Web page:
Hadley Town Meeting opts out of mosquito control

Staff Writer
Published: 10/17/2021 8:28:50 PM

HADLEY — Hadley is opting out of the state’s mosquito control program following a majority vote by residents at fall Town Meeting Saturday.

“While opting out doesn’t guarantee we’ll not be sprayed, not to apply would say it is OK to expose all of us, fish and essential beneficial pollinators, to hazardous chemical control of mosquitoes,” said Roberta Kamen of Mount Warner Road and a backyard beekeeper.

Kamen said there are potential risks to pollinators and fish from the chemical applications from truck and aerial spraying, and opting out gives the town time to develop a comprehensive and complete opt-out application.

The last of 14 articles on the warrant was passed by a majority vote following significant discussion, taking up about 30 minutes of the 90-minute meeting that began late due to lack of a quorum

Voters passed all other articles on the warrant, including a series of capital and Community Preservation Act spending proposals.

In voting to opt out from the spraying, voters went against a 4-1 advisory from the Select Board to stay in the program to combat mosquito-born illnesses

Sharon Parsons of Mill Valley Road said there are risks to not spraying or having an alternative plan in place, reflecting on her sister-in-law falling ill to mosquito-borne encephalitis.

“It’s like closing the barn door before you put your horse in,” Parsons said. “We should not opt out until we know there is another plan to opt out with.”

Board of Health Chairwoman Dr. Susan Mosler said her board is perplexed by the Select Board’s stance on both mosquito spraying and policies surrounding COVID-19 vaccinations.

“The Select Board appears to be in favor of spraying large areas of our town with toxic pesticides,” Mosler said.

Select Board member Amy Parsons, who recommended the town stay in the program, disputed that opting out would prevent spraying.

“Opting out doesn’t mean that we’re not going to get sprayed,” Parsons said. “We’re going to get trumped by the state.”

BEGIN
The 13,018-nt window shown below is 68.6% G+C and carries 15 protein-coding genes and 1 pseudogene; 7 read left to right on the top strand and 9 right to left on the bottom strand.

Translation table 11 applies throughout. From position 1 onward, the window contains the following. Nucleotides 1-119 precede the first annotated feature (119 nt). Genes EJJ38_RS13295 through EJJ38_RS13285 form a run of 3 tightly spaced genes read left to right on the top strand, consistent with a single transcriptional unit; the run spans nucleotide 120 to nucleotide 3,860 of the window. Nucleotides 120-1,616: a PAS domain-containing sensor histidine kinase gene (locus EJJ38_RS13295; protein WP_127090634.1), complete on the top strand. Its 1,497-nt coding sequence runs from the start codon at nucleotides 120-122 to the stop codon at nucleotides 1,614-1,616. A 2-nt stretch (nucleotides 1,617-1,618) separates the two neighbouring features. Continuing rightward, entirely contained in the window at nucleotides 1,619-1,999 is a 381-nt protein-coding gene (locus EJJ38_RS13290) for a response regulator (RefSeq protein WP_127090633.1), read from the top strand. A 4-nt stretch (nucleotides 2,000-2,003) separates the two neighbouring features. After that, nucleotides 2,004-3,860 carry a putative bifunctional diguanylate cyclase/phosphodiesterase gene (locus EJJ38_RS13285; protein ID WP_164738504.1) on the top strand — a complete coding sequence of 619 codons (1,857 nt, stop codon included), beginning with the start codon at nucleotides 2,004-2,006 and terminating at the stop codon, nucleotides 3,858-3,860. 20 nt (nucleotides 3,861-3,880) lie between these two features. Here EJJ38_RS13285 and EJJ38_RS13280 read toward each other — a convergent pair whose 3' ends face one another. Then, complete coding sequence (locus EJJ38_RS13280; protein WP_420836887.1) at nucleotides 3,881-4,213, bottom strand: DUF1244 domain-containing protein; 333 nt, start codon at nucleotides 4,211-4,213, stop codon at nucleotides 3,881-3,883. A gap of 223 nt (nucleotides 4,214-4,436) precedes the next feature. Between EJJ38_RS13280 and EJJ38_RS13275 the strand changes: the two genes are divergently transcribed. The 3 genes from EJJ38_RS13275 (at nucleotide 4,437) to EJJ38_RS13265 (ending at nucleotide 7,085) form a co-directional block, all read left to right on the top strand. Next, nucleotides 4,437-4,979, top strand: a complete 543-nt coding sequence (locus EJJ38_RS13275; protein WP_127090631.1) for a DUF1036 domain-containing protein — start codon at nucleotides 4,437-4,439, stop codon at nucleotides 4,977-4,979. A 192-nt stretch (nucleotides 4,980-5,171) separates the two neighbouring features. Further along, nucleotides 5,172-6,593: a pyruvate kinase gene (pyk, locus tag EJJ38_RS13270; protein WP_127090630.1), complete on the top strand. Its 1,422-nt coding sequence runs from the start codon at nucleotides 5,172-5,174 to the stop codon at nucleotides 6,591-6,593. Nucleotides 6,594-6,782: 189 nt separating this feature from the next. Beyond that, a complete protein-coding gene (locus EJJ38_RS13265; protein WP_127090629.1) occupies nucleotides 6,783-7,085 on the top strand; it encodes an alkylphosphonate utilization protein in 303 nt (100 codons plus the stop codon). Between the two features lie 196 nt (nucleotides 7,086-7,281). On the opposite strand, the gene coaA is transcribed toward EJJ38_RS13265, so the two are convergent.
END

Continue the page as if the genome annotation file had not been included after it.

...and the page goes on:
Most of those who spoke, though, favored opting out.

Beth Epstein of Hockanum Road said there are alternative treatments that can be used. She compared the toxins in spraying to the herbicide used during the Vietnam War to clear vegetation. “If you look at the history of Agent Orange, it took 40 years before everything was known about that chemical,” Epstein said.

Voters approved $629,954 in spending on capital projects, with no Proposition 2½ debt-exclusion overrides needed. Among these are $199,654 for public safety communications equipment, including desktop radios for dispatchers, $130,000 for pipe lining and sewer repairs, and $75,000 to acquire a drum asphalt roller for the Department of Public Works.

From the Community Preservation Act account, $218,600 was spent, with $100,000 targeted to the Hadley Affordable Housing Trust.

Dan Dudkiewicz of Hockanum Road said he was concerned about $75,000 going to the Hadley Housing Authority to put in new windows at the Golden Court public housing complex, replacing original 1950s-era windows. The state, he said, should have enough money to do this on its own with rents collected from the residents.

“Why in the heck would we be picking up the bill for this?” Dudkiewicz asked.

Mary Thayer, chairwoman of the CPA Committee, said the state, though, has encouraged housing authorities to seek CPA funding to meet their missions.

Another $31,000 from CPA supplements $35,000 appropriated at the May 2018, annual Town Meeting for preserving and rehabbing the historic columns at the 1840 Town Hall. And $6,400 will buy eight picnic tables for the pavilion at the elementary school, and $6,200 will go toward restoration of the John Gnatek “Old Hadley” mural.

Voters also approved a revision to the transfer of development rights that allows the bylaw to be used at more commercial and industrial locations, the transfer of Goodwin Memorial Library to town ownership and moving $750,000 of the $1.36 million in free cash to the town’s stabilization account.

Scott Merzbach can be reached at smerzbach@gazettenet.com.

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